Plants and People Project

Sugar Maple - Acer saccharum

American Indians drank a tea made from the bark to treat coughs.
The Ojibwe call this tree - Sugarbush.

Many Indian tribes collected the sap and boiled it down to make maple sugar.

European settlers made spools, plates and spinning wheels from the wood. They also used the bark for a tonic. Leaves were boiled to be used as a poultice for boils.

Today we use the wood for many items including: clothes pins, hangers, floors in buildings, furniture, musical instruments and cooking utensils. PA DCNR

Many people have planted these trees in their yards for shade and because of their beauty.

You may have been surprised to learn people eat the sap of maple trees. We call it Maple Syrup! New Englanders drank the sap as a spring tonic.

Animals use the trees for shelter, nesting sites to raise their young, rodents and birds eat the seeds. Insects are attracted to the nectar of the flowers and the sap. Sapsuckers drill holes in the bark. They then eat the insects that are attracted to the sweet oozing sap.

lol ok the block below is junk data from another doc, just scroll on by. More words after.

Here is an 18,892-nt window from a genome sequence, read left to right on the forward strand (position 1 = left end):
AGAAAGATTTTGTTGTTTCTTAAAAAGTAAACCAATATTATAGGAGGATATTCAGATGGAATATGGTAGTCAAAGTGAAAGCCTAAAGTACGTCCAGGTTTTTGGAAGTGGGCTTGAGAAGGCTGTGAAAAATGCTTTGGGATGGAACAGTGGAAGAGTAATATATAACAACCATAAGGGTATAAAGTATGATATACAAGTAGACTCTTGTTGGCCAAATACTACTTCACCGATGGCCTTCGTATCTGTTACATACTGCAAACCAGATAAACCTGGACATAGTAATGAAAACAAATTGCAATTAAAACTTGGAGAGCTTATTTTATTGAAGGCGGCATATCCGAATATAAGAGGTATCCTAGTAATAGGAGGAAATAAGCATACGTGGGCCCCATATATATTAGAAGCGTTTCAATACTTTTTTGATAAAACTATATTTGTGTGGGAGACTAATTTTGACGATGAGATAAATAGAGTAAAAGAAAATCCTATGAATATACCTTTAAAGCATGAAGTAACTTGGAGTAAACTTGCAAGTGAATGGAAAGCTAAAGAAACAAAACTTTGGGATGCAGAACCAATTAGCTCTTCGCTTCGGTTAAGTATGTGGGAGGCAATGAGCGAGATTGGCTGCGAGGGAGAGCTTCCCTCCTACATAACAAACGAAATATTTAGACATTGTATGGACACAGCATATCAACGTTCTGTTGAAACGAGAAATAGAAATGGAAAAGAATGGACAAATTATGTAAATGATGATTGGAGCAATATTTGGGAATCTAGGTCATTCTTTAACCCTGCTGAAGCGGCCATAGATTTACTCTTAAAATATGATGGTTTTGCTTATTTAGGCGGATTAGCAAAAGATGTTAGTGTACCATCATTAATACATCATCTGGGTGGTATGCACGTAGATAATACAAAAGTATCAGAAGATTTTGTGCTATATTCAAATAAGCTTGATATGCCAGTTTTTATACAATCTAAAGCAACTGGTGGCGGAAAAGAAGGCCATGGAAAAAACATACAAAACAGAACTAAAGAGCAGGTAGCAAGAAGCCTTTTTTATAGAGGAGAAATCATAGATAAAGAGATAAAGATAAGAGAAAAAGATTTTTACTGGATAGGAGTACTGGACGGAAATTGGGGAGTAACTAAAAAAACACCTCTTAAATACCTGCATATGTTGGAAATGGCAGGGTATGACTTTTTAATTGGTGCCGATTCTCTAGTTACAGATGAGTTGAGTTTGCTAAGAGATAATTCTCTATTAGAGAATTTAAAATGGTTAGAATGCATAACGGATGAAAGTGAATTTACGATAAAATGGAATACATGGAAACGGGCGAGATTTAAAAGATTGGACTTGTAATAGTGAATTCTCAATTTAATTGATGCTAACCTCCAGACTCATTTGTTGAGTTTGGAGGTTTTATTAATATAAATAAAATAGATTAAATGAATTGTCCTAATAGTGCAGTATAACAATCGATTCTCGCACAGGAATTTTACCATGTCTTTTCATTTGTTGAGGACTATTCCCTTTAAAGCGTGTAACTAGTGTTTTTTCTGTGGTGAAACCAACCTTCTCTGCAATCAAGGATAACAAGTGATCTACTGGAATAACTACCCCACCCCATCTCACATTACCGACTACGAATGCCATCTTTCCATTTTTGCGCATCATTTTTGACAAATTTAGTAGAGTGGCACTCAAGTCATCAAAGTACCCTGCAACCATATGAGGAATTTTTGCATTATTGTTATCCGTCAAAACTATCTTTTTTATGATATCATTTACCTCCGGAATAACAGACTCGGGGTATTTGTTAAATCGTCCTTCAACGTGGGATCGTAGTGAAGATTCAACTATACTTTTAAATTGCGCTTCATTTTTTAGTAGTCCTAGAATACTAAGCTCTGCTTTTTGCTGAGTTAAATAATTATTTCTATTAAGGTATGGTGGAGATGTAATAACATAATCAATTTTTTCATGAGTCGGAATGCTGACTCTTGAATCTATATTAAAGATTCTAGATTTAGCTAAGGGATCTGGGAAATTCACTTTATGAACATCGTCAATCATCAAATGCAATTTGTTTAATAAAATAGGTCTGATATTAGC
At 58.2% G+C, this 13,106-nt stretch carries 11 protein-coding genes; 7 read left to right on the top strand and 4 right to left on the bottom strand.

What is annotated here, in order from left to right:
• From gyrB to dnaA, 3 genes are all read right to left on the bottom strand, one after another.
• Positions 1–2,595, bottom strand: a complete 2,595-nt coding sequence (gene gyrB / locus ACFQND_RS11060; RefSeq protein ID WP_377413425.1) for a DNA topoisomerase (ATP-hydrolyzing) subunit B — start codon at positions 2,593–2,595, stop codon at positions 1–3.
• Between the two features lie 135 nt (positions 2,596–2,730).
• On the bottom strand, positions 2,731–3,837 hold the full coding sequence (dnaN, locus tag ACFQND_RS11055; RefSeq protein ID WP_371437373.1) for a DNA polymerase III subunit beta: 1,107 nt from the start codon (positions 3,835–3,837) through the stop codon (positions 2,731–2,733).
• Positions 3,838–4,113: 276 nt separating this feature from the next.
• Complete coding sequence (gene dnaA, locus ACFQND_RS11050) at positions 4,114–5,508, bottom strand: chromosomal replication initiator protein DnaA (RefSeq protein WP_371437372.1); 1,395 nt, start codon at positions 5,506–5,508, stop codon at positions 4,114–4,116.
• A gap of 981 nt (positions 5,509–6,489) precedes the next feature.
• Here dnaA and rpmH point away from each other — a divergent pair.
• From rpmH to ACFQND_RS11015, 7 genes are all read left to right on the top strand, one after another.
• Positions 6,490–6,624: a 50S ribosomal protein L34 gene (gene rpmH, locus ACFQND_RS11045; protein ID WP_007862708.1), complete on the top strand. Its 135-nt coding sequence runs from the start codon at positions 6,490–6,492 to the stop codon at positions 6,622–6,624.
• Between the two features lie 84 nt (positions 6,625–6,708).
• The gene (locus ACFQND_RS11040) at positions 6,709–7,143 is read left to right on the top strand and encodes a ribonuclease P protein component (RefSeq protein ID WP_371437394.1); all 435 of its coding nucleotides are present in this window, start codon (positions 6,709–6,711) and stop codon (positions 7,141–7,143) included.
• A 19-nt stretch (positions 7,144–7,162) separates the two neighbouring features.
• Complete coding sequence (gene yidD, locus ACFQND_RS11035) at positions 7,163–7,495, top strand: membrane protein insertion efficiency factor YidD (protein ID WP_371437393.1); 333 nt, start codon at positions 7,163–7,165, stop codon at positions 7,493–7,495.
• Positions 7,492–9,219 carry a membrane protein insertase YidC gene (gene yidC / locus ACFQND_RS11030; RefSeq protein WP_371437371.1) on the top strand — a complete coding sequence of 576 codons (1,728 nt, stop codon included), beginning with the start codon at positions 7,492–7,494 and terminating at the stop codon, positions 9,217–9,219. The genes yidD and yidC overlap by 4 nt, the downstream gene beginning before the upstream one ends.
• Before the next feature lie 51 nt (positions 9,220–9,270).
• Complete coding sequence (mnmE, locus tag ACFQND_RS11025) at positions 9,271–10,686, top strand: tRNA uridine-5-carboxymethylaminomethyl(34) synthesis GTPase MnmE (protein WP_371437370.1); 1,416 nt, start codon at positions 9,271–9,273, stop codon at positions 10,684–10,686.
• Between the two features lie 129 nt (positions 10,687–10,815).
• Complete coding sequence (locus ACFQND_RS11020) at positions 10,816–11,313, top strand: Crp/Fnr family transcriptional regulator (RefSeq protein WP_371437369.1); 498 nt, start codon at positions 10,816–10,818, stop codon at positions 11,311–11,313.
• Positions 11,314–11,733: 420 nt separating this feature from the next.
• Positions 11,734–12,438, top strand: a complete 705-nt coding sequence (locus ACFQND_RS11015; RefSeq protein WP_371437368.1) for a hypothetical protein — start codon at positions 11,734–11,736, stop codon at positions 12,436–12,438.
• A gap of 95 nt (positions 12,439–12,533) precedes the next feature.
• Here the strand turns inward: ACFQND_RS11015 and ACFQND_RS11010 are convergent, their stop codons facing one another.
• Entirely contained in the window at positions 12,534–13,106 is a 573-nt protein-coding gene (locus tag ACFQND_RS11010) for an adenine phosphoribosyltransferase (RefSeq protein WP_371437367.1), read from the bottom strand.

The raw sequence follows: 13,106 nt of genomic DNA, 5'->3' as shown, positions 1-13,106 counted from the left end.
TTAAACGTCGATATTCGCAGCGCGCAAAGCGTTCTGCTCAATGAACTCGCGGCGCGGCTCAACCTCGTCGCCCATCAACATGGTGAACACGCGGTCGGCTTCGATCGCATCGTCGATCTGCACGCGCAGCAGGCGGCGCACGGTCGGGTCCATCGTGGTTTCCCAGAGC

The Sugar Maple’s fruit is a pair of attached seeds with long wings to aid in spreading them. They swirl to the ground in "showers". The seeds are called keys. People have nicknamed them helicopters due to their spinning motion as they fall to the ground.

Mast source

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Maple wood

maple tree wood

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Sugar maple tree leaves and seeds

Winged seeds (samara) are called keys


Sugar maple a  brilliant red in autumn

Fall Color

maple bark

bark of maple tree

Sugar Maple and sugaring facts

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Posted 7/14/05 Cindy O'Hora